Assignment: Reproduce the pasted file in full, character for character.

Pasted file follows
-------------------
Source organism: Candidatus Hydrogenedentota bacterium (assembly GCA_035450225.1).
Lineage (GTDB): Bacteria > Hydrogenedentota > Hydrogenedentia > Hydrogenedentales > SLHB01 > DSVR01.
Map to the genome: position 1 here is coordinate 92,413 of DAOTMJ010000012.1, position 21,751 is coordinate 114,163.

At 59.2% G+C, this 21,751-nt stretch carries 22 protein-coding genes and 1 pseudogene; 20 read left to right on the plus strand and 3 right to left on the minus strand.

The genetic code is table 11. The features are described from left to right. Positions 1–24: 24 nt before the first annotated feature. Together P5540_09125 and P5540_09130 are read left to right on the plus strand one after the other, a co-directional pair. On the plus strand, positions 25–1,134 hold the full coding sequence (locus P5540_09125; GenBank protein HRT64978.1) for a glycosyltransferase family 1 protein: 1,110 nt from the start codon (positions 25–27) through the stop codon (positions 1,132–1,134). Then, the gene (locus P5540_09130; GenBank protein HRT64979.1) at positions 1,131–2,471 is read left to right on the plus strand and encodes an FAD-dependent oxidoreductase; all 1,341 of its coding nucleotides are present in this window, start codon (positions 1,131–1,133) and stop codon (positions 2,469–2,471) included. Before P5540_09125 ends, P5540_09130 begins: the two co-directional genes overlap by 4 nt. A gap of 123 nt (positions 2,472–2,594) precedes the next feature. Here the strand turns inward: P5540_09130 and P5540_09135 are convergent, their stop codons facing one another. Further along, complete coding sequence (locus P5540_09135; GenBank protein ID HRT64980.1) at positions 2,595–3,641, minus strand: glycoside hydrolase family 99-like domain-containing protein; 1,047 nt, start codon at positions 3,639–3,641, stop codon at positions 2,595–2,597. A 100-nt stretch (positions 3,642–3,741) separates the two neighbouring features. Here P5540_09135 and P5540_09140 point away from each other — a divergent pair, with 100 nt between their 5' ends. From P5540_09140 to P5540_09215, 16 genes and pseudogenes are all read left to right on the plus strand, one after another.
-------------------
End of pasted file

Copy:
Source organism: Candidatus Hydrogenedentota bacterium (assembly GCA_035450225.1).
Lineage (GTDB): Bacteria > Hydrogenedentota > Hydrogenedentia > Hydrogenedentales > SLHB01 > DSVR01.
Map to the genome: position 1 here is coordinate 92,413 of DAOTMJ010000012.1, position 21,751 is coordinate 114,163.

At 59.2% G+C, this 21,751-nt stretch carries 22 protein-coding genes and 1 pseudogene; 20 read left to right on the plus strand and 3 right to left on the minus strand.

The genetic code is table 11. The features are described from left to right. Positions 1–24: 24 nt before the first annotated feature. Together P5540_09125 and P5540_09130 are read left to right on the plus strand one after the other, a co-directional pair. On the plus strand, positions 25–1,134 hold the full coding sequence (locus P5540_09125; GenBank protein HRT64978.1) for a glycosyltransferase family 1 protein: 1,110 nt from the start codon (positions 25–27) through the stop codon (positions 1,132–1,134). Then, the gene (locus P5540_09130; GenBank protein HRT64979.1) at positions 1,131–2,471 is read left to right on the plus strand and encodes an FAD-dependent oxidoreductase; all 1,341 of its coding nucleotides are present in this window, start codon (positions 1,131–1,133) and stop codon (positions 2,469–2,471) included. Before P5540_09125 ends, P5540_09130 begins: the two co-directional genes overlap by 4 nt. A gap of 123 nt (positions 2,472–2,594) precedes the next feature. Here the strand turns inward: P5540_09130 and P5540_09135 are convergent, their stop codons facing one another. Further along, complete coding sequence (locus P5540_09135; GenBank protein ID HRT64980.1) at positions 2,595–3,641, minus strand: glycoside hydrolase family 99-like domain-containing protein; 1,047 nt, start codon at positions 3,639–3,641, stop codon at positions 2,595–2,597. A 100-nt stretch (positions 3,642–3,741) separates the two neighbouring features. Here P5540_09135 and P5540_09140 point away from each other — a divergent pair, with 100 nt between their 5' ends. From P5540_09140 to P5540_09215, 16 genes and pseudogenes are all read left to right on the plus strand, one after another.